Write Pythonic Code Like a Seasoned Developer Transcripts
Chapter: Classes and Objects
Lecture: Do not write get_thing() set_thing()

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0:01 One of the primary reasons people will write non-Pythonic code is they come from other languages that have other idioms
0:06 and they just move their code over and make them work using the same former idioms and not really adopt the new Python ones.
0:12 So here we have some NotSoPythonicPet that we've been playing with, it's got some private fields - age and name,
0:17 we'd like a way for us to get the name and get the age but not set it, here we wrote a get_name and get_age, so that you can get those.
0:25 But this is not Pythonic at all, and when you use the code, it's not pretty, it looks something like this, so here we create a NotSoPythonicPet,
0:32 it's going to be a cow called Betsy who is 4 and we can say she is named such and such and is however many years old, so "cow.get_name", "cow.get_age".
0:42 It doesn't have to be this way, let's see how it should be. All right, so here is the Betsy code again, not so Pythonic,
0:49 we are doing this and this, let's go down to this PetSnake type that we are working with and do something different, do it better.
0:55 You should almost never write these getters and setters in Python, instead, the much more natural way to work with this
1:01 would be to say "py.name", "py.age" as if they were a field, now this can be just accessing underlined variables,
1:09 these could be computed like in a shopping cart you could say "cart.total" and maybe that just actually does a loop and adds up all of the items,
1:16 but as a consumer, you don't want to think of these as functions, you want to think of them as just attributes of the class, right?
1:24 So in Python, instead of writing those getters and setters, we can say come over here and say I'd like to have a function called "name"
1:31 and this is going to return "self.__name", now if I try to run this code, and let's do the same for age, and if I come down here and I write this code,
1:43 we are going to get something entirely unexpected, what do you get if you say the name of a function? Without parentheses,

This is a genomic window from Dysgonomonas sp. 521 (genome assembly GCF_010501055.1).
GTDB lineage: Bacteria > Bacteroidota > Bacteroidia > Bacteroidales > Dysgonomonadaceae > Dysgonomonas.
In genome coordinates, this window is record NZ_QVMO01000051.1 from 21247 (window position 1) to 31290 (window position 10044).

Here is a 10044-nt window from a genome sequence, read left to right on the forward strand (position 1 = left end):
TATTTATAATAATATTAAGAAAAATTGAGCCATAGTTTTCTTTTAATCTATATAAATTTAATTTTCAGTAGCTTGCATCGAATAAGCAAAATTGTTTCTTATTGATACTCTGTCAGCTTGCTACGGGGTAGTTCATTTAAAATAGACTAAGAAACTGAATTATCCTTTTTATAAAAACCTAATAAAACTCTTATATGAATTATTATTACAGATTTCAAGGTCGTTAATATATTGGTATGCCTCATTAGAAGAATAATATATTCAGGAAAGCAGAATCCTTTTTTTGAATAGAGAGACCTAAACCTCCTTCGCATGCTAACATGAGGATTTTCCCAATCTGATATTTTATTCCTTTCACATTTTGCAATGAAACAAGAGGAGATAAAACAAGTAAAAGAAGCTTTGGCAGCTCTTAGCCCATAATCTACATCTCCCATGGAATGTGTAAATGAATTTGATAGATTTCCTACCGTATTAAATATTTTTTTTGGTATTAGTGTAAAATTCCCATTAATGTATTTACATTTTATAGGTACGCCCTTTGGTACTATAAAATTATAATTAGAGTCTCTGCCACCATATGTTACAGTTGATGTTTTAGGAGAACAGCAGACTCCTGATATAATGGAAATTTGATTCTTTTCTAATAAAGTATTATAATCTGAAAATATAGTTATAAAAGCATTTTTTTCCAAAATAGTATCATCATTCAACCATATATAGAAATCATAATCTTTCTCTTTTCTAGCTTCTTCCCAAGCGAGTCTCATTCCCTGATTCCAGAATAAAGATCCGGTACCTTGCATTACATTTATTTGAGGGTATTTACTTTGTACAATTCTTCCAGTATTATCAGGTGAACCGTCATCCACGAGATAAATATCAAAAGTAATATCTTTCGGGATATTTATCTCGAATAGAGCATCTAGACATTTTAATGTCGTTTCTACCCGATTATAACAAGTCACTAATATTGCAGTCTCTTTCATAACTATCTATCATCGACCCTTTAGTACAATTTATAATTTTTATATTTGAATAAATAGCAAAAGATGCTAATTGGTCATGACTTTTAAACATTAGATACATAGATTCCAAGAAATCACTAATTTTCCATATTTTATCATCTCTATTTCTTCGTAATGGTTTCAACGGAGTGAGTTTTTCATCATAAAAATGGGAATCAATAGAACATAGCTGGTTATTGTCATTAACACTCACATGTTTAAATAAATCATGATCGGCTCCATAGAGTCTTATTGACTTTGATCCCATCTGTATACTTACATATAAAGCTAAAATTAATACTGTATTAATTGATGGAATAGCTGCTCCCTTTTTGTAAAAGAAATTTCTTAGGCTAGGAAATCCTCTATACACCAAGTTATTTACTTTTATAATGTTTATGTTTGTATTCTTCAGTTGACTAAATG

1:49 you get the bound method, bound to this object. That's not what we wanted, so then we have to say this, and that's not so pretty,
1:59 technically it works, but we are kind of back to the previous example that was names for our getters,
2:06 so in Python we can use a decorator called a property decorator, from the built-ins,
2:10 down here I can say actually this is not a regular method but a property and now if I say "py", well if I say it far enough down, "py. name and age"
2:19 you can see the little "p" by there, and if I access it like this,
2:23 this actually just calls the function, beautiful, right, don't write getters, write this. Suppose I want to be able to change the age but not the name,
2:30 if we try to set the age, right now it's read-only, obviously, and it says can't set the attribute we've already got this read-only property called age
2:39 but if we wanted to set the age, we can come down here and write another function
2:42 called "age", that takes the value and we'll say "self.__age = value". Now we give it another attribute up here, we say "age.setter",
2:53 now this is less delightful than just add property but that's how it works.
2:58 So now we should be able to set the age and run it, first our snake is 6, then 7, so just to make it clear, these are actual function calls,
3:05 not just changing the underline property, I'll do a print, there, so all right, two little prints that every time you execute this code,
3:13 which could do anything we wanted to do, we just happen to be setting the underlined private field,
3:18 it will print this and then when we get it will print that. So here you can see, "Here is my pet snake", all we are getting is age,
3:23 its name and age and such and such, setting the age, getting the age and so on. And finally like I said, you can have computed properties,
3:33 aren't really backed by underline store, so here I could say let's have "is_protected",
3:40 we could do return True or False depending on how high the protection level is so we'll say, let's say "self.protected level value is greater than 5",
3:47 so if it's greater than 5, the snake is protected. if it's not then it's not, whatever that means.
3:52 so we'll just at the very end I'll print "py.is_protected" you can see this property read-only property, run that, no, the snake is not protected.
4:02 All right, so this is not based on just returning something, we can compute whatever we want to. Properties are really useful, very Pythonic
4:08 and I recommend that you make good use of them. So let's see in a graphic how we evolve this, right, getter/setter - bad idea.
4:15 In our Pythonic pet, our PetSnake, we've got our age and name and here we are writing a property that says get me the read only version of the name
4:24 and the read only version of the age. We also saw we can make writers or setters for the properties,
4:30 as well as computed properties that are not just returning underlined fields. So with this in place, we can write as a consumer of the class,
4:37 much more natural code. If we create a pet, it's called "py" and its name is "py.name" and its age is "py.age".

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